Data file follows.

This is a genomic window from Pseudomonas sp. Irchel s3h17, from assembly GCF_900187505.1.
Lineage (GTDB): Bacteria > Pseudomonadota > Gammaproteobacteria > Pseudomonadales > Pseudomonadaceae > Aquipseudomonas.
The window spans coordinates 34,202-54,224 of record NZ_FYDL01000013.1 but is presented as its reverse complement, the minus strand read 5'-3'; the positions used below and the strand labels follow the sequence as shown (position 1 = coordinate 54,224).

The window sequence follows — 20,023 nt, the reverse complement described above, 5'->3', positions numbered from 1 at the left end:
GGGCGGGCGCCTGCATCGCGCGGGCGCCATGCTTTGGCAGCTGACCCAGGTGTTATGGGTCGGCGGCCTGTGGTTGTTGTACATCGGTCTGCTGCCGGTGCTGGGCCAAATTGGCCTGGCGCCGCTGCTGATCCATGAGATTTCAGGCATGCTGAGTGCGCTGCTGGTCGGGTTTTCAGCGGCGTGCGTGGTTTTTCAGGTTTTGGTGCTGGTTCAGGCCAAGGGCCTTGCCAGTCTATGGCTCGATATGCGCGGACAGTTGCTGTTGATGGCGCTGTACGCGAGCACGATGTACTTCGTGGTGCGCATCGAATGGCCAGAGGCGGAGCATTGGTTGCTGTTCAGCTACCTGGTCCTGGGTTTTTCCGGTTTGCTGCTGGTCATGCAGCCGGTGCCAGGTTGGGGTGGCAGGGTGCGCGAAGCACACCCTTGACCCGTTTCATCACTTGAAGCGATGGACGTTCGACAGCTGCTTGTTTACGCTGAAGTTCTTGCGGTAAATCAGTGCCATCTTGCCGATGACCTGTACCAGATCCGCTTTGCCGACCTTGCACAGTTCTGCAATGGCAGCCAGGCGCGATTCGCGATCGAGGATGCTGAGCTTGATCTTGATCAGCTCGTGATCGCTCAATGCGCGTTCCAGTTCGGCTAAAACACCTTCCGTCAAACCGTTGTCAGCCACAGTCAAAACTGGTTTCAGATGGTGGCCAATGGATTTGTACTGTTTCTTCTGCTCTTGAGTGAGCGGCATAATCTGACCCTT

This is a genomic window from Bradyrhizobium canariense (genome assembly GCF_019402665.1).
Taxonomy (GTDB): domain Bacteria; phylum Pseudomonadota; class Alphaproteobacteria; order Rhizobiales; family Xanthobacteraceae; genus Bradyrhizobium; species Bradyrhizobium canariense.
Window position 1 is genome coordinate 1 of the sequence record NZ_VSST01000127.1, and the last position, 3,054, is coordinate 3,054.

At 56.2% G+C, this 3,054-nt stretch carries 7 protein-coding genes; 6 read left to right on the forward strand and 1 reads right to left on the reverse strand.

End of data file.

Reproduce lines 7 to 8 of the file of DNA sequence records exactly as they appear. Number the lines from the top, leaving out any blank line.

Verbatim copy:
Taxonomy (GTDB): domain Bacteria; phylum Pseudomonadota; class Alphaproteobacteria; order Rhizobiales; family Xanthobacteraceae; genus Bradyrhizobium; species Bradyrhizobium canariense.
Window position 1 is genome coordinate 1 of the sequence record NZ_VSST01000127.1, and the last position, 3,054, is coordinate 3,054.